Passion and uncertainty

Posted: - Modified: | life, passion


Sometimes people ask me for tips on finding their passion. I never really had a good answer for them. I stumbled across my first passions so early that I don’t remember falling in love with them. Reading and programming were just there, intertwined with my childhood. Those inevitably led to other interests that grew into passions such as writing. Now I have the beginnings of a passion for drawing, or at least I think it might be. It’s less comfortable than any of my previous transitions. It’s not as smooth. I feel more uncertain. But I’ve learned to trust that anything I learn will combine in interesting ways later on, so I keep moving forward.

When people wish for passion, I think what they’re really wishing for is certainty: the knowledge that this, here, is exactly what you are meant to do, that intersection of what you love, what you’re good at, and what the world values. The certainty that this is the best way to spend this moment in time, and the ease of not having to make yourself do something or fight distractions. Mihaly Czikszentmihalyi described the experience of flow – losing yourself in a moment of immersion.

I used to tell people to ignore the myths of a sudden calling. Passion doesn’t strike out of the blue. You find a spark of interest and you nurture it. Hard work and experience gets you past the first few ruts. You hit the part of the learning curve where you start learning faster and faster… and then you hit the plateau of mediocrity. If you have the grit to keep pushing, you might find that there’s a new height that you can reach, a new joy to discover. Or you might find that you’ve reached the end of your interest. It’s okay. Give yourself permission to move on. But if you keep going, you’ll find yourself deeper and deeper. Simple tasks become easier and more fun. Difficult tasks become engaging. Passion requires commitment in order to grow. Work at it, and you might get to that aha! moment where you feel certain that this is something you were meant to do.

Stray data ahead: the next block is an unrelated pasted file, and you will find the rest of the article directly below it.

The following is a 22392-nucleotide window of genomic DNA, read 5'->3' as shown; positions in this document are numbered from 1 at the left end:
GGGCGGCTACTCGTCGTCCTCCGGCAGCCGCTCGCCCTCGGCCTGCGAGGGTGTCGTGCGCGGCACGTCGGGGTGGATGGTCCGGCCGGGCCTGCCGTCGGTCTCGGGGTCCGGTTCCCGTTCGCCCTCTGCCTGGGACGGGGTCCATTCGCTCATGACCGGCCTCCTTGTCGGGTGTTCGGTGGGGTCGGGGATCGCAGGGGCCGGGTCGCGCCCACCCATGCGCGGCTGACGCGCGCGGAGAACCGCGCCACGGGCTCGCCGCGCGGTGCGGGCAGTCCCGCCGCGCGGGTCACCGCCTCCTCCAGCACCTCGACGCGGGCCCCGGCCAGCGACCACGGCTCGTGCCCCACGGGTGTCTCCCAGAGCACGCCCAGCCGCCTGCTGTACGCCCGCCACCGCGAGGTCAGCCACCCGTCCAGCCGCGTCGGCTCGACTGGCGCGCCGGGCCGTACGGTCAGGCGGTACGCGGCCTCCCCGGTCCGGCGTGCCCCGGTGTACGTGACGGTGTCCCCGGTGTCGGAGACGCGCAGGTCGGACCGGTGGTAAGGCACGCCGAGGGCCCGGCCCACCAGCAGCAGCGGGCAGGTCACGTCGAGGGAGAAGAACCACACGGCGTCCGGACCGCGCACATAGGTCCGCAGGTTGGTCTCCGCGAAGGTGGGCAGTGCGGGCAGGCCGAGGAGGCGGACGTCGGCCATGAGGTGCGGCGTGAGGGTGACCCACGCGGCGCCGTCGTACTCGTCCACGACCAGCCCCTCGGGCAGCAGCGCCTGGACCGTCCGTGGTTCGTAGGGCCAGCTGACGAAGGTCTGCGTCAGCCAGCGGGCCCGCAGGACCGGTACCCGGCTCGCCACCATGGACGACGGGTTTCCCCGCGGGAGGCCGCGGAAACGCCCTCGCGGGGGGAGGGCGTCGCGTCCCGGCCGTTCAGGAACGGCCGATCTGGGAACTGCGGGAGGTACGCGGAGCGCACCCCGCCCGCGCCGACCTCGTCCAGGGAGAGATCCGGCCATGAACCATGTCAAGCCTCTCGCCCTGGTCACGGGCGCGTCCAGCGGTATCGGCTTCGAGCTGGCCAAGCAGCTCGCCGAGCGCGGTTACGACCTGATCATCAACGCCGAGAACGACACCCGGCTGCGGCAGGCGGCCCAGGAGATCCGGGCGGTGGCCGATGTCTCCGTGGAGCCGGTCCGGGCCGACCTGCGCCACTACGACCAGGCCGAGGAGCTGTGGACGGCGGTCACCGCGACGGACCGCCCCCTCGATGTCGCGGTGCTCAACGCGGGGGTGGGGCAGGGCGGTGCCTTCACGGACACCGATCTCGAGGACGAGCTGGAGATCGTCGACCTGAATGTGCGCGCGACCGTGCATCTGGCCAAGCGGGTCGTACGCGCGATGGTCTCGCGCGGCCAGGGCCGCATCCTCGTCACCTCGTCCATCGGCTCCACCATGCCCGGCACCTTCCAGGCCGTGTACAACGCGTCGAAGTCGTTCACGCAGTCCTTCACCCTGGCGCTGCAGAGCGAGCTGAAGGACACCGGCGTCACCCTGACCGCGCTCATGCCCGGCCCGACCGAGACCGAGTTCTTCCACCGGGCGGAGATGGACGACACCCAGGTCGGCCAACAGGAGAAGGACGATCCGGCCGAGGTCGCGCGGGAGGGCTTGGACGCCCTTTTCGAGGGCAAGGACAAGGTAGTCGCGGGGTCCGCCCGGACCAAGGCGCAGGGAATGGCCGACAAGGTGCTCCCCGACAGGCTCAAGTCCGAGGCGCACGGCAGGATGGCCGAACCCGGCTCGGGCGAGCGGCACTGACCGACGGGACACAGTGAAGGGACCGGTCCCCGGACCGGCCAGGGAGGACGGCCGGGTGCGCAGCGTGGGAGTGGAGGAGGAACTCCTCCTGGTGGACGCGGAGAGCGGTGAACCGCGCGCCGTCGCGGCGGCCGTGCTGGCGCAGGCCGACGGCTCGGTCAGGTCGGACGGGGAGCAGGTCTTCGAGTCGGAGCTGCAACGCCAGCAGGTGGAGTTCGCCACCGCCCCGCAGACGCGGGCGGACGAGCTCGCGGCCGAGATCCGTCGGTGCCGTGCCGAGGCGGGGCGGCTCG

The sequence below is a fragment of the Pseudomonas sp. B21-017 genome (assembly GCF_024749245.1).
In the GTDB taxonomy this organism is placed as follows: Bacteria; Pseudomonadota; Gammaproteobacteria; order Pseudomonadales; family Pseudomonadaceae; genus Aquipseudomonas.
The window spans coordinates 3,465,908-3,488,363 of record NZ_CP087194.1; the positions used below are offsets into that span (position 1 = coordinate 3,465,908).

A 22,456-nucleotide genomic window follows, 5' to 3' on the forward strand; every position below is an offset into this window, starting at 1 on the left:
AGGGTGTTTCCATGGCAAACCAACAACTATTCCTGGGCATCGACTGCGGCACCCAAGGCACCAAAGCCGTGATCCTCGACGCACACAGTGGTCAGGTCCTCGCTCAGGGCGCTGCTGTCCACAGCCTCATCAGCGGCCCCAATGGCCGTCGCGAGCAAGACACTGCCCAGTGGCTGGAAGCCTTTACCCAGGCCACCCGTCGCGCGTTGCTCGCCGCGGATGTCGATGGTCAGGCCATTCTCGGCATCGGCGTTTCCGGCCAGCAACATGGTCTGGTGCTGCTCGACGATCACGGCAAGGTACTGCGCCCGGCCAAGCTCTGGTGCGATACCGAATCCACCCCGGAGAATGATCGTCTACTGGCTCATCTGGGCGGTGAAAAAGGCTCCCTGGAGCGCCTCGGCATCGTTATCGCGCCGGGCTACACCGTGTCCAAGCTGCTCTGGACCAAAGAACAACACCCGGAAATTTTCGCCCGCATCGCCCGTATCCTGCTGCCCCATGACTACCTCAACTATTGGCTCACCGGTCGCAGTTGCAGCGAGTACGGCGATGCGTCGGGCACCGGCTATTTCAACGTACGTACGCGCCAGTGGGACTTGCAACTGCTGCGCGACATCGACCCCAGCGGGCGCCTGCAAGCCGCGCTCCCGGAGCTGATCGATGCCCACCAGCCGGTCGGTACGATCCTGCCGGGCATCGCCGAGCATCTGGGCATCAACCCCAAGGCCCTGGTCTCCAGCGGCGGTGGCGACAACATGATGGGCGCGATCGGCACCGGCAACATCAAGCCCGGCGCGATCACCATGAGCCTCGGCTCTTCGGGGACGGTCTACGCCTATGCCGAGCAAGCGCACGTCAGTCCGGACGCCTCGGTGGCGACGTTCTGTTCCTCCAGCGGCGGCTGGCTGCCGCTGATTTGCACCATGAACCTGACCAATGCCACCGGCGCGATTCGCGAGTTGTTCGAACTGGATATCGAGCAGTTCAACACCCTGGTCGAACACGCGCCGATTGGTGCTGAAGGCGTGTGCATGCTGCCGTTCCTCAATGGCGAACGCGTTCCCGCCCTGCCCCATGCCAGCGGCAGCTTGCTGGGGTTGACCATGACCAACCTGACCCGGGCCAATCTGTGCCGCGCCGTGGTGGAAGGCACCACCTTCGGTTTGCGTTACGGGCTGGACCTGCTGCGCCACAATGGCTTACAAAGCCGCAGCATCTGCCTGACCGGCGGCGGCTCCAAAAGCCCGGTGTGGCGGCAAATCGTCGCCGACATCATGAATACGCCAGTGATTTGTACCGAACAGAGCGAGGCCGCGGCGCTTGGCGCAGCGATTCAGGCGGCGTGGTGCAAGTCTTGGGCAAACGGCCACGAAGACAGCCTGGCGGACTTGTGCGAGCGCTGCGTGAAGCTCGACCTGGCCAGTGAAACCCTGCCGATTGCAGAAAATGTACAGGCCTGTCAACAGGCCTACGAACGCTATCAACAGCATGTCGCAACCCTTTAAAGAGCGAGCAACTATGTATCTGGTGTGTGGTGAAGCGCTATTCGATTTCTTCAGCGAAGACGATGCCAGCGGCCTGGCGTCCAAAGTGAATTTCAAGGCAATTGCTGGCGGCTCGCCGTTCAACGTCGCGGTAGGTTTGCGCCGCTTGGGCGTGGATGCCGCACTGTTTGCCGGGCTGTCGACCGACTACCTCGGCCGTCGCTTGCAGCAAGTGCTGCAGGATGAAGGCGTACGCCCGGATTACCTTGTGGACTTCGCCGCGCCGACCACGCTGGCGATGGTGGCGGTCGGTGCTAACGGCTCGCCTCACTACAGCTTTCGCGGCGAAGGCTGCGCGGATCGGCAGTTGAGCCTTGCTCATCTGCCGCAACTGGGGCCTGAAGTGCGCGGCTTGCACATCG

Here’s what my experiment has been leading me to ask: What happens if you let go of that need for certainty? What if you do this work not to arrive at the peak of success or skill, but because the path towards it might be interesting? What if it’s okay to live a life without a passion that other people will clearly recognize, appreciate, and validate? What if your passion is life itself and what you can learn along the way? What if you can accept never being an expert and embrace always being a beginner?

This is all very meta and not something particularly useful for people who are looking for career tips. I feel a little like Jonathan Livingston Seagull. I think it will be fun.

It’s tough to give up the mythology of passion. I still cling to the need to feel confident and secure in something, to know (and be told!) that I’m good. But if I keep practising this kind of practice, I think that might lead me down interesting paths ten years down the line.

So yeah. Don’t worry about not knowing your passion. It’s not as important as people think it is. You don’t really need to package up your interests into a neat word or phrase that will make people go ooh and aah. You don’t need to be an expert in order to live a meaningful life. Live your life, work on getting better at living it step by step, and you might find that you’ll pick up all sorts of expertise along the way. (Although since I’m 29, I’m not sure if I can really say this from experience, so it would be interesting to see someone with more data either backing this up or refuting it. =) )

You can comment with Disqus or you can e-mail me at